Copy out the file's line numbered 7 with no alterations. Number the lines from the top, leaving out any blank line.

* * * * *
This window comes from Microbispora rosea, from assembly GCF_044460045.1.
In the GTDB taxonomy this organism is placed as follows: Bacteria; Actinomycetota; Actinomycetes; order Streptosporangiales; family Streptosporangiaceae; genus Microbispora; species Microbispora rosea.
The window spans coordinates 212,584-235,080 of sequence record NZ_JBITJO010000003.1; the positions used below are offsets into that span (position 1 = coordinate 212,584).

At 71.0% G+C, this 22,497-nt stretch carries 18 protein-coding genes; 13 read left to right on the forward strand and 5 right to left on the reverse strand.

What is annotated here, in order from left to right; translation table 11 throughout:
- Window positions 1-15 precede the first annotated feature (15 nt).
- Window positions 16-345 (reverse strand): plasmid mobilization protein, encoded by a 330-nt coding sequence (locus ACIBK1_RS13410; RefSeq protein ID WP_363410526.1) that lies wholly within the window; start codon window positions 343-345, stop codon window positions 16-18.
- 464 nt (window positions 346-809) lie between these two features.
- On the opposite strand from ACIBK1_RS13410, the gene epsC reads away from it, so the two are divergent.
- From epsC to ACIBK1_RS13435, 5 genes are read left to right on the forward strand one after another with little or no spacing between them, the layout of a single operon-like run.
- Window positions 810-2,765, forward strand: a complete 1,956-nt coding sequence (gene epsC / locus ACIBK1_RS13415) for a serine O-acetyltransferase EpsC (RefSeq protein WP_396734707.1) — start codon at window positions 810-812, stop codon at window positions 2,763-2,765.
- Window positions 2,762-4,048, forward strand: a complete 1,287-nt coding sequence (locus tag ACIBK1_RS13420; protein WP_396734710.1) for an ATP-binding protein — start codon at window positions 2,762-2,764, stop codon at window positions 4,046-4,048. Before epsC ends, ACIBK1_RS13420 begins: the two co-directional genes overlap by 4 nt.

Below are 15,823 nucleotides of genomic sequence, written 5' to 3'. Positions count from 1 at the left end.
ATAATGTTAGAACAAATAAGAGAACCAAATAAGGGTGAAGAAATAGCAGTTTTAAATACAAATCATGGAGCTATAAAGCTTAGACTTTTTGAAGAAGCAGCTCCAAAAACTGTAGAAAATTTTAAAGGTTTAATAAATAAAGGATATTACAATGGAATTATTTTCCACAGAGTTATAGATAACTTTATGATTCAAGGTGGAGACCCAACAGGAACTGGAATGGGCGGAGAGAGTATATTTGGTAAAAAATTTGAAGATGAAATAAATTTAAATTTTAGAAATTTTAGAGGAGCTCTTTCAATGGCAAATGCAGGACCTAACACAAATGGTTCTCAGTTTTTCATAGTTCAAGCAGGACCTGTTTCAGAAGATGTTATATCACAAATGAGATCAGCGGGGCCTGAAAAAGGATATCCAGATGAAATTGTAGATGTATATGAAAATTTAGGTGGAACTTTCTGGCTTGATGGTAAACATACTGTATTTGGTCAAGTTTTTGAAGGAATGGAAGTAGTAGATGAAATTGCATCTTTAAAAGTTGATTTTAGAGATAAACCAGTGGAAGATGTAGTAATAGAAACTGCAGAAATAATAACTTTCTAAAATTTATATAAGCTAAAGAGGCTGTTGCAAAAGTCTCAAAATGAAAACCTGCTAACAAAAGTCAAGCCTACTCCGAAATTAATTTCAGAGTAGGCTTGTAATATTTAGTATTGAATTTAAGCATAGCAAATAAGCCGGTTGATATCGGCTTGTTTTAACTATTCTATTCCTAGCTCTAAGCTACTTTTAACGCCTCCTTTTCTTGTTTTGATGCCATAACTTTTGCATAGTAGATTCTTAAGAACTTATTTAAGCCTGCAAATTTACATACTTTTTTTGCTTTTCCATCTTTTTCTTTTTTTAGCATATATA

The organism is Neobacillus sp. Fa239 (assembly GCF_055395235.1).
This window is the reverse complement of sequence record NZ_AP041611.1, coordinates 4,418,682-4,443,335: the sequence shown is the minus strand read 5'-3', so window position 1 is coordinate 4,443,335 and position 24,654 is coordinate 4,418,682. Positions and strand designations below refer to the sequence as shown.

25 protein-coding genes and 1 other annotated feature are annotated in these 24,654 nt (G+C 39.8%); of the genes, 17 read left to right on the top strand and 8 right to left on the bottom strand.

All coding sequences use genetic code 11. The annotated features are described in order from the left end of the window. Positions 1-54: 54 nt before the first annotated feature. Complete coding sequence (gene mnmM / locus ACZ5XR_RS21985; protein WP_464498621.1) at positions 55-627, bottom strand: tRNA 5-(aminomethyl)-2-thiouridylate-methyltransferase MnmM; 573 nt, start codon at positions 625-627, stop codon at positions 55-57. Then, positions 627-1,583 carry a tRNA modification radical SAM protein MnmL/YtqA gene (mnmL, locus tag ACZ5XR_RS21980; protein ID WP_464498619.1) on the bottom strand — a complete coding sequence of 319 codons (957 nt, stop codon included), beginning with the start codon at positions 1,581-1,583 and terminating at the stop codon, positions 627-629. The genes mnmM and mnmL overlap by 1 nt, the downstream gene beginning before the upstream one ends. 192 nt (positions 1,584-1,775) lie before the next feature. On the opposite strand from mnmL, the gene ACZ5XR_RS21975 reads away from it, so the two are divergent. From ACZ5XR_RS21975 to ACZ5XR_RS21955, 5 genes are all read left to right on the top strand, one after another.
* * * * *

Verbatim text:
- Window positions 16-345 (reverse strand): plasmid mobilization protein, encoded by a 330-nt coding sequence (locus ACIBK1_RS13410; RefSeq protein ID WP_363410526.1) that lies wholly within the window; start codon window positions 343-345, stop codon window positions 16-18.